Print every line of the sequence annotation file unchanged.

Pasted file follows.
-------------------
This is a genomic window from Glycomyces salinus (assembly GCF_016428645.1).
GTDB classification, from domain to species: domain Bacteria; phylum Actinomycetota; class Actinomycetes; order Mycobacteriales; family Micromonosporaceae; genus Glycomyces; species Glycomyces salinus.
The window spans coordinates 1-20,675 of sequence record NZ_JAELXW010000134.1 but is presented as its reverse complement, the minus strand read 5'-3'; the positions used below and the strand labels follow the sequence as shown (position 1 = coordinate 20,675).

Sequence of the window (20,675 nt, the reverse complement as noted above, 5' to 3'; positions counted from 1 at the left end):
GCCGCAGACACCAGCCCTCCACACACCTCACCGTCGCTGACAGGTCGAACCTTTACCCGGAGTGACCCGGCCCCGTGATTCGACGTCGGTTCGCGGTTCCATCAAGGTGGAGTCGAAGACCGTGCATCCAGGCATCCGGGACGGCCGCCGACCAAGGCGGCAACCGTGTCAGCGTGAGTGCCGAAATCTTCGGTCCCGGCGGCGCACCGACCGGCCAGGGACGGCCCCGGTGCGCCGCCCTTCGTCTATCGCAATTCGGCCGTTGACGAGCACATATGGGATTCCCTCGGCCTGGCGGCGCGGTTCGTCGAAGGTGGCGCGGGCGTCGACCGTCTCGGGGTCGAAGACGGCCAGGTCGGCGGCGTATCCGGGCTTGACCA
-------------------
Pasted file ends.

This is a genomic window from Glycomyces salinus (assembly GCF_016428645.1).
GTDB classification, from domain to species: domain Bacteria; phylum Actinomycetota; class Actinomycetes; order Mycobacteriales; family Micromonosporaceae; genus Glycomyces; species Glycomyces salinus.
The window spans coordinates 1-20,675 of sequence record NZ_JAELXW010000134.1 but is presented as its reverse complement, the minus strand read 5'-3'; the positions used below and the strand labels follow the sequence as shown (position 1 = coordinate 20,675).

Sequence of the window (20,675 nt, the reverse complement as noted above, 5' to 3'; positions counted from 1 at the left end):
GCCGCAGACACCAGCCCTCCACACACCTCACCGTCGCTGACAGGTCGAACCTTTACCCGGAGTGACCCGGCCCCGTGATTCGACGTCGGTTCGCGGTTCCATCAAGGTGGAGTCGAAGACCGTGCATCCAGGCATCCGGGACGGCCGCCGACCAAGGCGGCAACCGTGTCAGCGTGAGTGCCGAAATCTTCGGTCCCGGCGGCGCACCGACCGGCCAGGGACGGCCCCGGTGCGCCGCCCTTCGTCTATCGCAATTCGGCCGTTGACGAGCACATATGGGATTCCCTCGGCCTGGCGGCGCGGTTCGTCGAAGGTGGCGCGGGCGTCGACCGTCTCGGGGTCGAAGACGGCCAGGTCGGCGGCGTATCCGGGCTTGACCA